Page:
My booth faced the front of the New Deal Cafe, which was a pretty great location because I had a lot of people who stopped by on the way to the cafe.
Whenever I needed to step away from my table, I had my American Girl doll hold this message that I wrote on a small dry erase board.
The day was pretty sunny but very windy. Despite my polymer clay paperweights, there were times when I still had to reconfigure my table because the wind was strong enough to blow things over. I made a few sales on my crafts, which was okay. There were also times when I would walk over to Club 125 just so I could take a warming break from the cold and the wind.
The biggest hassle was trying to convert my Zentangle activity from my originally planned hour-long workshop to a day-long, hands-on, drop-in activity. (When I signed up to give a workshop, I thought I would give an hour-long workshop located either in Club 125 or one of the other interior places in Roosevelt Center. It wasn’t until I went to a party for the volunteers on Thursday—two days before the event—that I was really expected to have a drop-in activity for the entire day.) Rather than repeat the same instructions over and over again to different people, I decided that I needed to provide a written instruction sheet. Luckily I didn’t have to create one from scratch. I found this document online where I basically printed the first page and used that as the Zentangle instructions sheet.
For all my effort in reconfiguring the Zentangle lesson from an hour-long workshop to a day-long hands-on activity, only four people actually worked on their own Zentangle that day. The weather was in the 50′s and it was very windy so I think that affected people being willing to do something artistic outside. Other people who had hands-on activities on outdoor tables also told me that they didn’t get many enthusiastic takers. The girl in the photo below was one of the four people who did a Zentangle.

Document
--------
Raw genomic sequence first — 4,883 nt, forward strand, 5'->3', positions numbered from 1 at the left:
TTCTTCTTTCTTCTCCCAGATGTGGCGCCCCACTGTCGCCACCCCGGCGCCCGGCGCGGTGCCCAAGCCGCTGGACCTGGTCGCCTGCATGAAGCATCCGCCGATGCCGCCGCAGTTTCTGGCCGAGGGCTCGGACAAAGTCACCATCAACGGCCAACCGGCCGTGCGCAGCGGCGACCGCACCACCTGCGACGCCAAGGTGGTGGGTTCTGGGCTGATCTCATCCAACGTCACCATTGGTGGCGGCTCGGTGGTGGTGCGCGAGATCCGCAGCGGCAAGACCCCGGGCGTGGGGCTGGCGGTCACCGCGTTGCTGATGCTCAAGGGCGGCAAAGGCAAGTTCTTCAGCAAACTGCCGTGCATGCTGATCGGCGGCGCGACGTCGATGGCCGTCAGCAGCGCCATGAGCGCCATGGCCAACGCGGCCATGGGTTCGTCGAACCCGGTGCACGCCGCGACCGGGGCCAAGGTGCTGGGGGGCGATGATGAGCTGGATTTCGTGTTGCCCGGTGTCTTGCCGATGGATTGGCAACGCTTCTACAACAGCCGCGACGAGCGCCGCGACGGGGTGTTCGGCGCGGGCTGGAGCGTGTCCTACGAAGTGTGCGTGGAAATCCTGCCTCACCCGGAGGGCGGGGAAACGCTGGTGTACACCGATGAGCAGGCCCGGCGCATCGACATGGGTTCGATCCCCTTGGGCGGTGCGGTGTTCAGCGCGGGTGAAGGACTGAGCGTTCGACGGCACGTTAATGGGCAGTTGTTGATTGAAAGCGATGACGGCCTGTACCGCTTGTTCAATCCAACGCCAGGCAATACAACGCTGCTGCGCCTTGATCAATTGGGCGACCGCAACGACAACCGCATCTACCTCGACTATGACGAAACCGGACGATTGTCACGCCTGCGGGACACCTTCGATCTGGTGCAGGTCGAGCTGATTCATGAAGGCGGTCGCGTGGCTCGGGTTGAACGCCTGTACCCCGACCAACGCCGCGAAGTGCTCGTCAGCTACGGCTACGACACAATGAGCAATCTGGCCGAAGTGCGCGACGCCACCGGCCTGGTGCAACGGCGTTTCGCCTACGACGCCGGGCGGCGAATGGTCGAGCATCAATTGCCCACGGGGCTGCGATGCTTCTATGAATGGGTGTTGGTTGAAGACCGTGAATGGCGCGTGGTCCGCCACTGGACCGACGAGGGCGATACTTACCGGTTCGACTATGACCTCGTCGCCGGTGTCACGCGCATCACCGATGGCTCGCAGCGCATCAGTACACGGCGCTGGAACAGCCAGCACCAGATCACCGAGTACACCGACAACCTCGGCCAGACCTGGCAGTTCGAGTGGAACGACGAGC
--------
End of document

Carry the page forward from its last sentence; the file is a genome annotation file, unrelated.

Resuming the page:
I took frequent breaks to go to the bathroom and I spent some of that time checking out the other tables at the event. The next photo is a table for a new hackerspace/makerspace for women called Spanning Tree, which hopes to find some facilities near a Metro stop.
There was an information table about Club 125, which was largely responsible for the entire event.
Solo the dog helped her owner with running the table that educated the public on using herbs and spices.
There were all kinds of hands-on activities like origami, felting, soldering, and making music.
Someone walked around the Mini Maker Faire dressed in steampunk couture.